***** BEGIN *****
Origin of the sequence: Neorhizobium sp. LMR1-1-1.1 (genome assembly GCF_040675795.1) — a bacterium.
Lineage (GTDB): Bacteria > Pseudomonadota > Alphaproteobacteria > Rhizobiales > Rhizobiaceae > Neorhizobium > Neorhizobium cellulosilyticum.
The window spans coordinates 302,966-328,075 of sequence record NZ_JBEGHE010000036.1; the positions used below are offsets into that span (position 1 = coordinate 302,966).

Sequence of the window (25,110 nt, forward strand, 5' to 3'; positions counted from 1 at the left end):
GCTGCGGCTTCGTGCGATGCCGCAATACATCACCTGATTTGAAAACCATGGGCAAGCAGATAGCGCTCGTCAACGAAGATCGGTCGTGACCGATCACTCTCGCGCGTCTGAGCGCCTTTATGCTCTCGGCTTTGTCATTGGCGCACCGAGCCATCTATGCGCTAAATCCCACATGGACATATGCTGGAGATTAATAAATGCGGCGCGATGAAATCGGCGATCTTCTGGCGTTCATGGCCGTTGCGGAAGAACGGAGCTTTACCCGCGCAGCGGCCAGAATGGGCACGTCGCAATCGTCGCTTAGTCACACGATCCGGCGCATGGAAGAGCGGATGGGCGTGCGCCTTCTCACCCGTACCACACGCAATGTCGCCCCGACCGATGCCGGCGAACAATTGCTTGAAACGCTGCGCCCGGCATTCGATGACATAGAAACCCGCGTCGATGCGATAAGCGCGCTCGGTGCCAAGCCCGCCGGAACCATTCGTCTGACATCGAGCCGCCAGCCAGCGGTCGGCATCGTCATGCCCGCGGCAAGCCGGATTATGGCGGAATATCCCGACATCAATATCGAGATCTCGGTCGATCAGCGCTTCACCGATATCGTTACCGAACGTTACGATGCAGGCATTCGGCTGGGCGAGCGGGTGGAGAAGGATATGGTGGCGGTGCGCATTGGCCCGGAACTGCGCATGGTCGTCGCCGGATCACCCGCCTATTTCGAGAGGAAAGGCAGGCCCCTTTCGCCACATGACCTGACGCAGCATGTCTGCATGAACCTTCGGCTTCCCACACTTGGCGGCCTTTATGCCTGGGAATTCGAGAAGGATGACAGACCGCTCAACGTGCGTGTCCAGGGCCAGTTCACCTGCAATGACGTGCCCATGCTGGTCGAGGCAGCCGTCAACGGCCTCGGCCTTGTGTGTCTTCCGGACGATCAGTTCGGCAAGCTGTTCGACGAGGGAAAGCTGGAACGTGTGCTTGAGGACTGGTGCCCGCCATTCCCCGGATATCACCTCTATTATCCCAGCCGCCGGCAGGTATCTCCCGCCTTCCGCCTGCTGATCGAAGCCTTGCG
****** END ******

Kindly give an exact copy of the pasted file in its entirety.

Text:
Origin of the sequence: Neorhizobium sp. LMR1-1-1.1 (genome assembly GCF_040675795.1) — a bacterium.
Lineage (GTDB): Bacteria > Pseudomonadota > Alphaproteobacteria > Rhizobiales > Rhizobiaceae > Neorhizobium > Neorhizobium cellulosilyticum.
The window spans coordinates 302,966-328,075 of sequence record NZ_JBEGHE010000036.1; the positions used below are offsets into that span (position 1 = coordinate 302,966).

Sequence of the window (25,110 nt, forward strand, 5' to 3'; positions counted from 1 at the left end):
GCTGCGGCTTCGTGCGATGCCGCAATACATCACCTGATTTGAAAACCATGGGCAAGCAGATAGCGCTCGTCAACGAAGATCGGTCGTGACCGATCACTCTCGCGCGTCTGAGCGCCTTTATGCTCTCGGCTTTGTCATTGGCGCACCGAGCCATCTATGCGCTAAATCCCACATGGACATATGCTGGAGATTAATAAATGCGGCGCGATGAAATCGGCGATCTTCTGGCGTTCATGGCCGTTGCGGAAGAACGGAGCTTTACCCGCGCAGCGGCCAGAATGGGCACGTCGCAATCGTCGCTTAGTCACACGATCCGGCGCATGGAAGAGCGGATGGGCGTGCGCCTTCTCACCCGTACCACACGCAATGTCGCCCCGACCGATGCCGGCGAACAATTGCTTGAAACGCTGCGCCCGGCATTCGATGACATAGAAACCCGCGTCGATGCGATAAGCGCGCTCGGTGCCAAGCCCGCCGGAACCATTCGTCTGACATCGAGCCGCCAGCCAGCGGTCGGCATCGTCATGCCCGCGGCAAGCCGGATTATGGCGGAATATCCCGACATCAATATCGAGATCTCGGTCGATCAGCGCTTCACCGATATCGTTACCGAACGTTACGATGCAGGCATTCGGCTGGGCGAGCGGGTGGAGAAGGATATGGTGGCGGTGCGCATTGGCCCGGAACTGCGCATGGTCGTCGCCGGATCACCCGCCTATTTCGAGAGGAAAGGCAGGCCCCTTTCGCCACATGACCTGACGCAGCATGTCTGCATGAACCTTCGGCTTCCCACACTTGGCGGCCTTTATGCCTGGGAATTCGAGAAGGATGACAGACCGCTCAACGTGCGTGTCCAGGGCCAGTTCACCTGCAATGACGTGCCCATGCTGGTCGAGGCAGCCGTCAACGGCCTCGGCCTTGTGTGTCTTCCGGACGATCAGTTCGGCAAGCTGTTCGACGAGGGAAAGCTGGAACGTGTGCTTGAGGACTGGTGCCCGCCATTCCCCGGATATCACCTCTATTATCCCAGCCGCCGGCAGGTATCTCCCGCCTTCCGCCTGCTGATCGAAGCCTTGCG